Let Me Entertain You (Gypsy)

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"Let Me Entertain You" and "May We Entertain You?" are two songs from the musical Gypsy. The former is the more popular reprise of the latter. "May We" is performed by Baby June and Baby Louise, while "Let Me" is performed by Louise. The song was written by Jule Styne (music) and Stephen Sondheim (lyrics).


The Register Citizen wrote, "Baby June (Morgan Perschy) and Baby Louise (Sofia Singer) crisscross the country, with June as the headliner dancing and singing 'Let Me Entertain You' while Louise – the future Gypsy – is just another backup dancer in the shadow cast by June's spotlight."[1]

The Citizen also wrote, "The reprise of 'Let Me Entertain You' takes on new meaning as Louise – now billed as Gypsy Rose Lee – tantalizes male audiences while never actually taking off much more than a white glove."[1] DC Theatre Scene added "this 'diehard' song shows her turning from a scared girl into an assured, star-class performer."[2]


Creative Loafing analysed the evolution from "May We" to "Let Me":

Merman notwithstanding, the real cultural earthquake unleashed by Gypsy was the children's novelty song that sisters Baby June and Baby Louise sing at the start of the show in a vaudeville act under Mama Rose's tutelage, "May We Entertain You". When we reach the turning point of Act 2, June has eloped, vaudeville has died, and Mama Rose is so desperate that she's ready to violate her own ban against Louise degrading herself and performing burlesque. In a moment that echoes the great renaming episodes of scripture and myth from Abraham down to Robin Hood and Batman, Louise becomes Gypsy Rose Lee in the space of a wardrobe change. Doubling down on that old mythic transformation – this is Broadway, folks! – the sheet music for that old children's novelty song is still in the family's traveling trunk, suddenly resurrected as "Let Me Entertain You", the ultimate bump-and-grind anthem.[3]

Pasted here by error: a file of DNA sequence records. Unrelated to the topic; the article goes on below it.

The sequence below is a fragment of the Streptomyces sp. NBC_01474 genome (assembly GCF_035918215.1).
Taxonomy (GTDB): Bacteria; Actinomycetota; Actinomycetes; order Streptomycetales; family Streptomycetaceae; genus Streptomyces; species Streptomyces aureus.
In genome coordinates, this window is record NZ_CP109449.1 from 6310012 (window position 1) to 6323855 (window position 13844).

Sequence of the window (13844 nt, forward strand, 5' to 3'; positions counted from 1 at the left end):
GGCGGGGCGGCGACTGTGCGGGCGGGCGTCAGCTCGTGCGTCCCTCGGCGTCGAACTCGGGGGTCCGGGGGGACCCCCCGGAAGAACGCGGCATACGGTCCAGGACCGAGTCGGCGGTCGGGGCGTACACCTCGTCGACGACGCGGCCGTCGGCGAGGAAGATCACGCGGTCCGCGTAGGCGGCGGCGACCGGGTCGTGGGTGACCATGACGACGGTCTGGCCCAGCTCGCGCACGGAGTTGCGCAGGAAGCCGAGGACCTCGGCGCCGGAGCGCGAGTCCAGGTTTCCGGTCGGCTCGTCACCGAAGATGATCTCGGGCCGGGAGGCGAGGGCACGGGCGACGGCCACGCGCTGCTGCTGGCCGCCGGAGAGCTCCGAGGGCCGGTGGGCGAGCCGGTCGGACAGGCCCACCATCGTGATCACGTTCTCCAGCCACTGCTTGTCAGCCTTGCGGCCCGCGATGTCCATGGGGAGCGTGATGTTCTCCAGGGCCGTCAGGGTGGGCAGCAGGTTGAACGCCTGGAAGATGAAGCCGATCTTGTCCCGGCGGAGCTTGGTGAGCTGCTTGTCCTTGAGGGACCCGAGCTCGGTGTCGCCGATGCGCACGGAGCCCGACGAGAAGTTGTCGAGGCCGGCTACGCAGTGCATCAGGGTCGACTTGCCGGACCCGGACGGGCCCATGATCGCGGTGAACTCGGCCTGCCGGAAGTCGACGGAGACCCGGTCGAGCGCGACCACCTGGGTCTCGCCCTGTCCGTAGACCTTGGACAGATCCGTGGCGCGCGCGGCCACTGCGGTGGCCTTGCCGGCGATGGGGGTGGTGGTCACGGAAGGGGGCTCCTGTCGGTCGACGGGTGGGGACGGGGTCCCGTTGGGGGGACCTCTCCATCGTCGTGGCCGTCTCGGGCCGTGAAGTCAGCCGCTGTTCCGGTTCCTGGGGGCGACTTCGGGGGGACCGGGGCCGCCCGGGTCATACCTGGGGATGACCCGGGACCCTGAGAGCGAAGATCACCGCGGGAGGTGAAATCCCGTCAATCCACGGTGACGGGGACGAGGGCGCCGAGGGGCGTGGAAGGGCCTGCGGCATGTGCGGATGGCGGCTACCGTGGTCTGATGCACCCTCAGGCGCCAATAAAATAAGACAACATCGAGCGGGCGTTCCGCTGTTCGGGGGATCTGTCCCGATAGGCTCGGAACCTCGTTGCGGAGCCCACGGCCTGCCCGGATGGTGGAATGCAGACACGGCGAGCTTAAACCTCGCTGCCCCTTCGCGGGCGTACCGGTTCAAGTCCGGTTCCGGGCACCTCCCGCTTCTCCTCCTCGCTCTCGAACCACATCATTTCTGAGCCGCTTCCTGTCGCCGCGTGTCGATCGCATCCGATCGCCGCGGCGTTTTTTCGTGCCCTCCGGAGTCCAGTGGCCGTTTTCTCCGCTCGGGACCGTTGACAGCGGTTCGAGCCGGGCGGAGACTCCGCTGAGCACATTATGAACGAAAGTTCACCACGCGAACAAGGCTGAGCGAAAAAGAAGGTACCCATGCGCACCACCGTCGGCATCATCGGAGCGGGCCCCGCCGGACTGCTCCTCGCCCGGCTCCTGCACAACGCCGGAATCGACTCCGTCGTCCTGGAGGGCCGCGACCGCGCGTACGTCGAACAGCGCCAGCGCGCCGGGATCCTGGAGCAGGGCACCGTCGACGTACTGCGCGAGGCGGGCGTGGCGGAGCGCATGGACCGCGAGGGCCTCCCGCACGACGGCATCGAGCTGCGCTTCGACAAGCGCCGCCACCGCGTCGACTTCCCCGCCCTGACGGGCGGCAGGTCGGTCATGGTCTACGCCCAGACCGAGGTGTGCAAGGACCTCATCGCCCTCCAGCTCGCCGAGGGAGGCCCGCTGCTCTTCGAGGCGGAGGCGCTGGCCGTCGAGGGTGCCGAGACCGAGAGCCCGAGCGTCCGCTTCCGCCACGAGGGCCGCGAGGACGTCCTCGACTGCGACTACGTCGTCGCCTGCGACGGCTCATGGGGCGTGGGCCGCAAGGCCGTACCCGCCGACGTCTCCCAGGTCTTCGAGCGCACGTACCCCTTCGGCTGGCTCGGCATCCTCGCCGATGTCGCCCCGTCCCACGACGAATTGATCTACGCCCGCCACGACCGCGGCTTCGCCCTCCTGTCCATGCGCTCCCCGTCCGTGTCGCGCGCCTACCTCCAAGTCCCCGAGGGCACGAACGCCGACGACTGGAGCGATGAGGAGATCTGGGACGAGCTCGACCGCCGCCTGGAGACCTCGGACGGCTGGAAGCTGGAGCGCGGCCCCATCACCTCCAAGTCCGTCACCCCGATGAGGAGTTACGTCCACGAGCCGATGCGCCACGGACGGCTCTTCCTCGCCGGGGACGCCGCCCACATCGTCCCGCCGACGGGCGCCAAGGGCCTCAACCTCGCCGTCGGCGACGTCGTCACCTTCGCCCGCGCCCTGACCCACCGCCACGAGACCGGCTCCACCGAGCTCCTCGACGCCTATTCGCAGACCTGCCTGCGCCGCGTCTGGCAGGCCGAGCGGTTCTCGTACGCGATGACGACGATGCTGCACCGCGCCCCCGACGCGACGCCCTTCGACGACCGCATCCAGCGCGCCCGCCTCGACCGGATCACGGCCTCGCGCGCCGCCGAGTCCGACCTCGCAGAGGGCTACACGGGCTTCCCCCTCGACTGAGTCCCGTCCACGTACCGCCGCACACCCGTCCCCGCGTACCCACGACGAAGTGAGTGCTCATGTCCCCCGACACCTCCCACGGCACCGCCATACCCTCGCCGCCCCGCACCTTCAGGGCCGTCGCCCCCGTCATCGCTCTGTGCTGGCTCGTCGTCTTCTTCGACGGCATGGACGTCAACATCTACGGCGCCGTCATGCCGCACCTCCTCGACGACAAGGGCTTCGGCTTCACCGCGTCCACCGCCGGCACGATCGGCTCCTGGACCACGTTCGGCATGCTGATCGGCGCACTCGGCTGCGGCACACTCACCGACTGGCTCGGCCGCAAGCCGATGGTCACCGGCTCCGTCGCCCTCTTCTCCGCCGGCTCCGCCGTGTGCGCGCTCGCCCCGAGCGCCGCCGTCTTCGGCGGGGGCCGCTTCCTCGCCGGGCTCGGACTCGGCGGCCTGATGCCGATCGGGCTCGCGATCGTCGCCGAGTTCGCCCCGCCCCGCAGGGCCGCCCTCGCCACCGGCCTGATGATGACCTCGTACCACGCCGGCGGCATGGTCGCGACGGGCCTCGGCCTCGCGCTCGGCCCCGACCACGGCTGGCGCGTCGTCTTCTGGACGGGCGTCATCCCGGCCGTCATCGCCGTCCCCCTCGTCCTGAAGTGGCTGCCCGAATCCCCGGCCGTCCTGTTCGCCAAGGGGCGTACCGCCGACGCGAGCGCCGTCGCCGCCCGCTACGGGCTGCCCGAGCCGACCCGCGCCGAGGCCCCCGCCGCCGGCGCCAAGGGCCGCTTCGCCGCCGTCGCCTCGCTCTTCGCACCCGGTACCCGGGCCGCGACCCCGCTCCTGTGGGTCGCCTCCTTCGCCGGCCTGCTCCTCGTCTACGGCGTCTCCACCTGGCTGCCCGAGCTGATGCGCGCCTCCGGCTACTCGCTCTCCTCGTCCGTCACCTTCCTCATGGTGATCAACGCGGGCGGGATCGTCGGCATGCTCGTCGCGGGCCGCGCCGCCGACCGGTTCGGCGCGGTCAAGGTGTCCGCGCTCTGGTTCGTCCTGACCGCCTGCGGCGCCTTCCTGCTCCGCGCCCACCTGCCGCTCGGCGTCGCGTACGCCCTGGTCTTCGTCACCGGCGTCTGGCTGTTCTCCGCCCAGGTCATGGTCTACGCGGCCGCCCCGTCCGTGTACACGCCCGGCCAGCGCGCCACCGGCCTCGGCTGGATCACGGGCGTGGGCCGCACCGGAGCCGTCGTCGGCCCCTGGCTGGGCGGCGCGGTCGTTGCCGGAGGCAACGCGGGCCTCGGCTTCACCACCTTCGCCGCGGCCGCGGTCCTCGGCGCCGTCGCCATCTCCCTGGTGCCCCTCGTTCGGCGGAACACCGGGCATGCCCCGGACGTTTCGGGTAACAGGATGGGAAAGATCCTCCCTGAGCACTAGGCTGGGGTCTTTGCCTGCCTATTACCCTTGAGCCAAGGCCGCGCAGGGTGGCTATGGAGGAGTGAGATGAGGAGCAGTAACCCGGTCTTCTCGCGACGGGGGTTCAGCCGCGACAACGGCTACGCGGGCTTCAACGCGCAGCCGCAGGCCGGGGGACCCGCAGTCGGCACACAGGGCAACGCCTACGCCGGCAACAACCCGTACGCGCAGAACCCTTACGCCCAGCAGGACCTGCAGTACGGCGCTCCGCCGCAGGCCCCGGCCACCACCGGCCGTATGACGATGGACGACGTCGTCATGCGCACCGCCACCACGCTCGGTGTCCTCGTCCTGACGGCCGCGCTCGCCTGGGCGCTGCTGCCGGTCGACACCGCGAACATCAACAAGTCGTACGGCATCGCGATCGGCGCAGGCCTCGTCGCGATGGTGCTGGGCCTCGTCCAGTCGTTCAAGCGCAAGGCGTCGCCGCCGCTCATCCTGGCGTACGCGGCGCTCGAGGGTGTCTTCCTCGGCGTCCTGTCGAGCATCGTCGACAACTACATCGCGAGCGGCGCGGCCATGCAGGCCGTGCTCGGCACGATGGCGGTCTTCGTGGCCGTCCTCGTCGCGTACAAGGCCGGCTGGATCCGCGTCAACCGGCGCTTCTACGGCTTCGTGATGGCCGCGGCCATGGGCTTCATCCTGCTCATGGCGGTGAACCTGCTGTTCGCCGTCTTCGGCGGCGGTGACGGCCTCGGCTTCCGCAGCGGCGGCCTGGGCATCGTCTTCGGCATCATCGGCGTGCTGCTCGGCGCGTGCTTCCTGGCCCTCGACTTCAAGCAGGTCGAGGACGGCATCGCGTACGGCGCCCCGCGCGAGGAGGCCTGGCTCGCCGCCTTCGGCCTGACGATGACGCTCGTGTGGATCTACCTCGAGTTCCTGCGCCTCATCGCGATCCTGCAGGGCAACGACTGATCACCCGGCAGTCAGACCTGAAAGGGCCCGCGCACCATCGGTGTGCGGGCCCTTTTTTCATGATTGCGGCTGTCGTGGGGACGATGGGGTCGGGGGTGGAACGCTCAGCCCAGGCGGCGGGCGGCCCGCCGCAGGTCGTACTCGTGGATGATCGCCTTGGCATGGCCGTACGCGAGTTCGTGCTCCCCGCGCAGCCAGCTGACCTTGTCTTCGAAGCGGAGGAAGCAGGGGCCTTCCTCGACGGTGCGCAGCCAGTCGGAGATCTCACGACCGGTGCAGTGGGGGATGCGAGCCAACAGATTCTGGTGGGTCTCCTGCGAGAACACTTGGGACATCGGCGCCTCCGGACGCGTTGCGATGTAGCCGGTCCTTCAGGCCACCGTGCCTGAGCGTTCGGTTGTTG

Critical reception[edit]

Allmusic said, "'Let Me Entertain You' is the song that is invariably used to introduce anything having to do with the strip tease."[4] Friedriskburg.com described it as a "renowned musical number."[5] CurtainUp calls it a "sister act" and "scary," due to the "frightening stage mother."[6] Artsnats deemed it a "striptease reprise."[7] Stage and Cinema called it "the running anthem."[8] New York Theatre Mag noted the repetitiveness of the song's use throughout the musical, writing that one might "cringe through the eighteenth reprise of 'Let Me Entertain You.'"[9] NipperTown wrote "'Let Me Entertain You' is one of several show-stopping tunes from the show."[10]


  1. ^ a b "Review: 'Gypsy' comes up roses at Torrington's Warner Theatre". The Register Citizen. Retrieved 2014-07-31.
  2. ^ "Gypsy". DC Theatre Scene. 2013-12-24. Retrieved 2014-07-31.
  3. ^ Tannenbaum, Perry (2013-09-12). "Theater review: Gypsy | The Clog | Creative Loafing Charlotte". Clclt.com. Retrieved 2014-07-31.
  4. ^ William Ruhlmann (1959-05-28). "Gypsy [Original Broadway Cast] - Ethel Merman | Songs, Reviews, Credits, Awards". AllMusic. Retrieved 2014-07-31.
  5. ^ Jennings, Emily (2014-01-23). "Riverside theater review: 'Gypsy' exposes life behind the curtain | Entertainment". News.fredericksburg.com. Archived from the original on 2014-08-08. Retrieved 2014-07-31.
  6. ^ "Gypsy-a musical fable, a CurtainUp review". Curtainup.com. Retrieved 2014-07-31.
  7. ^ Donnell, Evans (2013-04-13). "Theater review: Let Larry Keeton Theatre Entertain You with Powerful 'Gypsy' Performances". Artsnash.com. Retrieved 2014-07-31.
  8. ^ Lawrence Bommer. "Chicago Theater Review: GYPSY (Chicago Shakespeare)". Stageandcinema.com. Retrieved 2014-07-31.
  9. ^ McCarter, Jeremy (2008-03-28). "Gypsy - The Drunken City - New York Magazine Theater Review". Nymag.com. Retrieved 2014-07-31.
  10. ^ "THEATER: "Gypsy: A Musical Fable" @ Capital Repertory Theatre, 3/21/14". Nippertown!. 2014-03-25. Retrieved 2014-07-31.